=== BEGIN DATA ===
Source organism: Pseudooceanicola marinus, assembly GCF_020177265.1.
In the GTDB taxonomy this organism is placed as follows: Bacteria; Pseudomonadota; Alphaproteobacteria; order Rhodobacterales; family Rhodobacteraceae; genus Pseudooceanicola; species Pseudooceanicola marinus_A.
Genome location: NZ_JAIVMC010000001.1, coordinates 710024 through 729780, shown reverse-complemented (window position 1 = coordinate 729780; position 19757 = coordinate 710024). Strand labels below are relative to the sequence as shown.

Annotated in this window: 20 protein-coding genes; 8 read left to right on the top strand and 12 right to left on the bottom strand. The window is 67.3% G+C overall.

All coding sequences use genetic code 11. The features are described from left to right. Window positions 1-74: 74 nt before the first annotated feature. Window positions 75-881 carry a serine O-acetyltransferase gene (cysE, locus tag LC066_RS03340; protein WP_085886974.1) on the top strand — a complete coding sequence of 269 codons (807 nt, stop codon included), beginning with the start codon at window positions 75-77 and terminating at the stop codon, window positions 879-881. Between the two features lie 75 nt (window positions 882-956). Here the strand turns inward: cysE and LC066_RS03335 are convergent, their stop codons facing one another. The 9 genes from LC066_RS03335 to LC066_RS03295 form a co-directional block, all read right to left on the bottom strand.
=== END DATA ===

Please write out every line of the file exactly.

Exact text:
Source organism: Pseudooceanicola marinus, assembly GCF_020177265.1.
In the GTDB taxonomy this organism is placed as follows: Bacteria; Pseudomonadota; Alphaproteobacteria; order Rhodobacterales; family Rhodobacteraceae; genus Pseudooceanicola; species Pseudooceanicola marinus_A.
Genome location: NZ_JAIVMC010000001.1, coordinates 710024 through 729780, shown reverse-complemented (window position 1 = coordinate 729780; position 19757 = coordinate 710024). Strand labels below are relative to the sequence as shown.

Annotated in this window: 20 protein-coding genes; 8 read left to right on the top strand and 12 right to left on the bottom strand. The window is 67.3% G+C overall.

All coding sequences use genetic code 11. The features are described from left to right. Window positions 1-74: 74 nt before the first annotated feature. Window positions 75-881 carry a serine O-acetyltransferase gene (cysE, locus tag LC066_RS03340; protein WP_085886974.1) on the top strand — a complete coding sequence of 269 codons (807 nt, stop codon included), beginning with the start codon at window positions 75-77 and terminating at the stop codon, window positions 879-881. Between the two features lie 75 nt (window positions 882-956). Here the strand turns inward: cysE and LC066_RS03335 are convergent, their stop codons facing one another. The 9 genes from LC066_RS03335 to LC066_RS03295 form a co-directional block, all read right to left on the bottom strand.